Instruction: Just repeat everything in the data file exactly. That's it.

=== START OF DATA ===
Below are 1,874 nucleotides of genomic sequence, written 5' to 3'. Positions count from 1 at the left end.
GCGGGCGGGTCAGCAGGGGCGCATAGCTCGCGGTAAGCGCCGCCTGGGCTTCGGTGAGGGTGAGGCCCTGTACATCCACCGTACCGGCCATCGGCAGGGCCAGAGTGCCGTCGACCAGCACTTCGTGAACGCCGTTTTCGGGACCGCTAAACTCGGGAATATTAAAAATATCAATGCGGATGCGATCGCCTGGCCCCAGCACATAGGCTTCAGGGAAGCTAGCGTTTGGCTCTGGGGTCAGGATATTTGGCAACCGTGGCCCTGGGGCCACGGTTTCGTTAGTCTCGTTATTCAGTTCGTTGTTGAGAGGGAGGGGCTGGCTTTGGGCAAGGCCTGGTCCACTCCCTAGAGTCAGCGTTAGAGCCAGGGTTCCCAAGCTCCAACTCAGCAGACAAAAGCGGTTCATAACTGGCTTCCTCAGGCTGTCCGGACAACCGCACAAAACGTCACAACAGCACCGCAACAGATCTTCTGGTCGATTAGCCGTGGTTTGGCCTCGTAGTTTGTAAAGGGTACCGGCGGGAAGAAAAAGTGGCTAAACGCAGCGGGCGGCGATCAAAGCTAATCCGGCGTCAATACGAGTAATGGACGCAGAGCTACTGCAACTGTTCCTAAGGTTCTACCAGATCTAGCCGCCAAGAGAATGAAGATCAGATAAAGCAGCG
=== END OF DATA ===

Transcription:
Below are 1,874 nucleotides of genomic sequence, written 5' to 3'. Positions count from 1 at the left end.
GCGGGCGGGTCAGCAGGGGCGCATAGCTCGCGGTAAGCGCCGCCTGGGCTTCGGTGAGGGTGAGGCCCTGTACATCCACCGTACCGGCCATCGGCAGGGCCAGAGTGCCGTCGACCAGCACTTCGTGAACGCCGTTTTCGGGACCGCTAAACTCGGGAATATTAAAAATATCAATGCGGATGCGATCGCCTGGCCCCAGCACATAGGCTTCAGGGAAGCTAGCGTTTGGCTCTGGGGTCAGGATATTTGGCAACCGTGGCCCTGGGGCCACGGTTTCGTTAGTCTCGTTATTCAGTTCGTTGTTGAGAGGGAGGGGCTGGCTTTGGGCAAGGCCTGGTCCACTCCCTAGAGTCAGCGTTAGAGCCAGGGTTCCCAAGCTCCAACTCAGCAGACAAAAGCGGTTCATAACTGGCTTCCTCAGGCTGTCCGGACAACCGCACAAAACGTCACAACAGCACCGCAACAGATCTTCTGGTCGATTAGCCGTGGTTTGGCCTCGTAGTTTGTAAAGGGTACCGGCGGGAAGAAAAAGTGGCTAAACGCAGCGGGCGGCGATCAAAGCTAATCCGGCGTCAATACGAGTAATGGACGCAGAGCTACTGCAACTGTTCCTAAGGTTCTACCAGATCTAGCCGCCAAGAGAATGAAGATCAGATAAAGCAGCG